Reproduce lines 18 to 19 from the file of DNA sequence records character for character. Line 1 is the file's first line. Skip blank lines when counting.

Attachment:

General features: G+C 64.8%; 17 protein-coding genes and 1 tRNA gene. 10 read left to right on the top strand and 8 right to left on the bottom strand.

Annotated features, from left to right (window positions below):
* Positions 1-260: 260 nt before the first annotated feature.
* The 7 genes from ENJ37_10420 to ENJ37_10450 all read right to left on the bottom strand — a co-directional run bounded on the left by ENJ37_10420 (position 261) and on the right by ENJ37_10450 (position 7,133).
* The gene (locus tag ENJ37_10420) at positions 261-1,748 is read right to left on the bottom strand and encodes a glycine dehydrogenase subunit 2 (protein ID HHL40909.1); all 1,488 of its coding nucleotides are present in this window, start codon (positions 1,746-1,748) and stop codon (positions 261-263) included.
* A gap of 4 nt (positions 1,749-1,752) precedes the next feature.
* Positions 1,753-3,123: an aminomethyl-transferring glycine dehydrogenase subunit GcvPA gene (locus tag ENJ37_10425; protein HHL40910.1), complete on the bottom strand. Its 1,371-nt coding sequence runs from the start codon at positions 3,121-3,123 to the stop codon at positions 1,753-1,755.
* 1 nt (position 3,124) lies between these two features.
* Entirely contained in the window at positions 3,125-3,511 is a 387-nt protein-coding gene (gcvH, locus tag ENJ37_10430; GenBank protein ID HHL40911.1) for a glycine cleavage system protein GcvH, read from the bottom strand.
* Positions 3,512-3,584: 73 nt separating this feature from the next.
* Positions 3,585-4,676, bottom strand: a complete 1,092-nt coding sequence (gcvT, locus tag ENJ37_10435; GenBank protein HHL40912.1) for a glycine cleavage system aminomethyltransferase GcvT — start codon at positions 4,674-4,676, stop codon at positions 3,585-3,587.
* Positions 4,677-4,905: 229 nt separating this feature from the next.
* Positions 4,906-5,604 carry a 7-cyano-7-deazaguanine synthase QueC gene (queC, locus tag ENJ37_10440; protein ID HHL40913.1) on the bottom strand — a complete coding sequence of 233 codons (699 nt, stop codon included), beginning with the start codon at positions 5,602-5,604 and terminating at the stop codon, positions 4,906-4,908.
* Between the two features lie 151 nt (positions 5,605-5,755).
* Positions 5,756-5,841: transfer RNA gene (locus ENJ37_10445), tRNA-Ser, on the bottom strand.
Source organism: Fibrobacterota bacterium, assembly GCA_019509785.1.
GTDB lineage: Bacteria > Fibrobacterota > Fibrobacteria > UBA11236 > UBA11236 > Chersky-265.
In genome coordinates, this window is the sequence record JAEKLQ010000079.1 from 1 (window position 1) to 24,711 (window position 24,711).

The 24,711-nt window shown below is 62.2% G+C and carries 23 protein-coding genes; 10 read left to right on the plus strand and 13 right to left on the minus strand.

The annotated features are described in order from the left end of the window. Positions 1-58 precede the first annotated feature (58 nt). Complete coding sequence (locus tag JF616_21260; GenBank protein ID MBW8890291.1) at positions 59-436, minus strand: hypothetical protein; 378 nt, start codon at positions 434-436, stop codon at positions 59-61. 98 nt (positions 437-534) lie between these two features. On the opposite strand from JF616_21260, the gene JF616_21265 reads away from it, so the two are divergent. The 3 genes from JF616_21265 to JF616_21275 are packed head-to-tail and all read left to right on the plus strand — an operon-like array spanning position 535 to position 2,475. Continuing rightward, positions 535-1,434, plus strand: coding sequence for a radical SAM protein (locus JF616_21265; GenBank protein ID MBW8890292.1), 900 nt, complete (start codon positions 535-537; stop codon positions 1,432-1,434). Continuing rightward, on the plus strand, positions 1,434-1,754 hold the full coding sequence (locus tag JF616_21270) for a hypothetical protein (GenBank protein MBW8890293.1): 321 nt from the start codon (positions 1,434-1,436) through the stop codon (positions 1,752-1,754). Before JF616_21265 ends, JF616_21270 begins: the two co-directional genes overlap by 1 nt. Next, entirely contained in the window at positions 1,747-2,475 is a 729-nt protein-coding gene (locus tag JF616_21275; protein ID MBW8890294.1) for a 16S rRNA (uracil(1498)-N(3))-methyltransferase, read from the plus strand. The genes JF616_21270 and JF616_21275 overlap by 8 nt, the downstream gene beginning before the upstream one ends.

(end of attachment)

In genome coordinates, this window is the sequence record JAEKLQ010000079.1 from 1 (window position 1) to 24,711 (window position 24,711).

The 24,711-nt window shown below is 62.2% G+C and carries 23 protein-coding genes; 10 read left to right on the plus strand and 13 right to left on the minus strand.